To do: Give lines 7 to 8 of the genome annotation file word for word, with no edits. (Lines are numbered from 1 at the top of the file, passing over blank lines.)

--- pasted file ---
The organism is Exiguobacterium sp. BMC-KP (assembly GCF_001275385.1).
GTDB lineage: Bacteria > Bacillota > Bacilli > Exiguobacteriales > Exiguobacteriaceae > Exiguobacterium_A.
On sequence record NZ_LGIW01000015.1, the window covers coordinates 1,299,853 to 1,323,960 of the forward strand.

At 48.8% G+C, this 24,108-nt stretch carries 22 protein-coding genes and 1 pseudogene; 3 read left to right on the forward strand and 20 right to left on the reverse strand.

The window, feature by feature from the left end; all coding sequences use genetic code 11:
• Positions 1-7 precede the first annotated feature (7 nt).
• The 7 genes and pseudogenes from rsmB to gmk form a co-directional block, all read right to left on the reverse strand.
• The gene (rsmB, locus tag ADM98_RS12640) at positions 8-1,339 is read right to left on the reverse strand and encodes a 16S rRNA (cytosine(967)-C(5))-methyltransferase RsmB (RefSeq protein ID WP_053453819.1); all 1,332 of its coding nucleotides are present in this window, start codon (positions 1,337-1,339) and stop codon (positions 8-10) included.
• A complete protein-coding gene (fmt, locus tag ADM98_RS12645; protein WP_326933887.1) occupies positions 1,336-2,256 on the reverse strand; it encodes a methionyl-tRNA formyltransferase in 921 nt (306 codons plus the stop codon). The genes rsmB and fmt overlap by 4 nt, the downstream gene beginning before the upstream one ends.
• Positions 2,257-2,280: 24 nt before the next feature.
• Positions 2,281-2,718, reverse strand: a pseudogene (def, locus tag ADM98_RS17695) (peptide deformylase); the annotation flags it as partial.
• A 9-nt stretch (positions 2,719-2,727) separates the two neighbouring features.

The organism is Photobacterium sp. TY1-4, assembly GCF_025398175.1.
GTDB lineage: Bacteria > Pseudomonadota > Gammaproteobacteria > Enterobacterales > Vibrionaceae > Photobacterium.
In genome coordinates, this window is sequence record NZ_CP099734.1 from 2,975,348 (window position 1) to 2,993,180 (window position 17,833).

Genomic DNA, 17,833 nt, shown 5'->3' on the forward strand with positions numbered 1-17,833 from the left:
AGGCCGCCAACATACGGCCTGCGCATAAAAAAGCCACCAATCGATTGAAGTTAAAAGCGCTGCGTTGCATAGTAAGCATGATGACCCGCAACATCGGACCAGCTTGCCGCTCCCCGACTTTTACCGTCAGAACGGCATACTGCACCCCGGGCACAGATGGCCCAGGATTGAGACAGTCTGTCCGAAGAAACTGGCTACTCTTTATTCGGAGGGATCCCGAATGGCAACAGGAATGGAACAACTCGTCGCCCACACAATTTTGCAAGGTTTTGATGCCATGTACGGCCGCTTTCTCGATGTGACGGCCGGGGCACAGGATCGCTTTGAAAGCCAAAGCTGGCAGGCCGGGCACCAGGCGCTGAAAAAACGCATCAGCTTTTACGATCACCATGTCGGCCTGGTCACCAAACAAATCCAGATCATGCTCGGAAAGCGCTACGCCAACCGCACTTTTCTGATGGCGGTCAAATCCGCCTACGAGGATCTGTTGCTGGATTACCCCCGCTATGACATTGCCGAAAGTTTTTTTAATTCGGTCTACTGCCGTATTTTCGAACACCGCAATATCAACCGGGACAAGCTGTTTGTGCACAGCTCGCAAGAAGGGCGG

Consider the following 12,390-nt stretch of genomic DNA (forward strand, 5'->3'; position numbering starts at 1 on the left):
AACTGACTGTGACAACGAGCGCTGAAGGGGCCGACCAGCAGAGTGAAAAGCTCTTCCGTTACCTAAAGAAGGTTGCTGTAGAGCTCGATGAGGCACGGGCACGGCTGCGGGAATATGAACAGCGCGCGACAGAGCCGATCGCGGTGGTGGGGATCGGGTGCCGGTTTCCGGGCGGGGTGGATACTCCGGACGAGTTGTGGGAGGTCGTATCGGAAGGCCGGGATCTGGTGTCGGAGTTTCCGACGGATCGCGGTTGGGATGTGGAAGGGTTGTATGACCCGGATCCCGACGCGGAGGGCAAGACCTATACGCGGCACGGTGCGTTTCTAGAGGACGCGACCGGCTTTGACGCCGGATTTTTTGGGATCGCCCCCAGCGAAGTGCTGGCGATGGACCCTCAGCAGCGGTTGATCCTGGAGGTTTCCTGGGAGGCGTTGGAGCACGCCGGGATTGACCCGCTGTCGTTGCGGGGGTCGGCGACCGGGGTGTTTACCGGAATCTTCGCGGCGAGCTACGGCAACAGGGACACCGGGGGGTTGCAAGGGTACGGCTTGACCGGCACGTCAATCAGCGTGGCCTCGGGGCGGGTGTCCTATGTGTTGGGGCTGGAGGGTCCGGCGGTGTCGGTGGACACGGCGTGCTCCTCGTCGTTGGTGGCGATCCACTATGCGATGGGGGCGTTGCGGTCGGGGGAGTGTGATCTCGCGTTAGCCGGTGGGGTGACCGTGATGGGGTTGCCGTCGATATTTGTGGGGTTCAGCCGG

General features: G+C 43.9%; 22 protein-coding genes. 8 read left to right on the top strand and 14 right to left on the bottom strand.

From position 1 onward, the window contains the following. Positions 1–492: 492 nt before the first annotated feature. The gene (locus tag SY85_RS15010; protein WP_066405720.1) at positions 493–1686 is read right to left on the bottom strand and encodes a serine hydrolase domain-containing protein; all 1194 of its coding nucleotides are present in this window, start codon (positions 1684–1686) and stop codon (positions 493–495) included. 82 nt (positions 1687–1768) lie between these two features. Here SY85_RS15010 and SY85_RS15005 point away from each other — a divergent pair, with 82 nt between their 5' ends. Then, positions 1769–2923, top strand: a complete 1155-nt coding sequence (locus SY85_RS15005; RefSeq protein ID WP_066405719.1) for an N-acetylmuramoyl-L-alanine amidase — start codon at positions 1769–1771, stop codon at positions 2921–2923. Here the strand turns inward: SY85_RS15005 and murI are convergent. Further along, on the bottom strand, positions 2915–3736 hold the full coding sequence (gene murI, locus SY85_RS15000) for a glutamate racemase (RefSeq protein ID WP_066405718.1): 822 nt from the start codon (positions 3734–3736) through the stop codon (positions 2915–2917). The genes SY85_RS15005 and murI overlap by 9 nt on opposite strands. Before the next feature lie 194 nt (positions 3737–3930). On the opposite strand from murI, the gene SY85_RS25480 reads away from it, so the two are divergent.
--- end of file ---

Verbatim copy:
• The 7 genes and pseudogenes from rsmB to gmk form a co-directional block, all read right to left on the reverse strand.
• The gene (rsmB, locus tag ADM98_RS12640) at positions 8-1,339 is read right to left on the reverse strand and encodes a 16S rRNA (cytosine(967)-C(5))-methyltransferase RsmB (RefSeq protein ID WP_053453819.1); all 1,332 of its coding nucleotides are present in this window, start codon (positions 1,337-1,339) and stop codon (positions 8-10) included.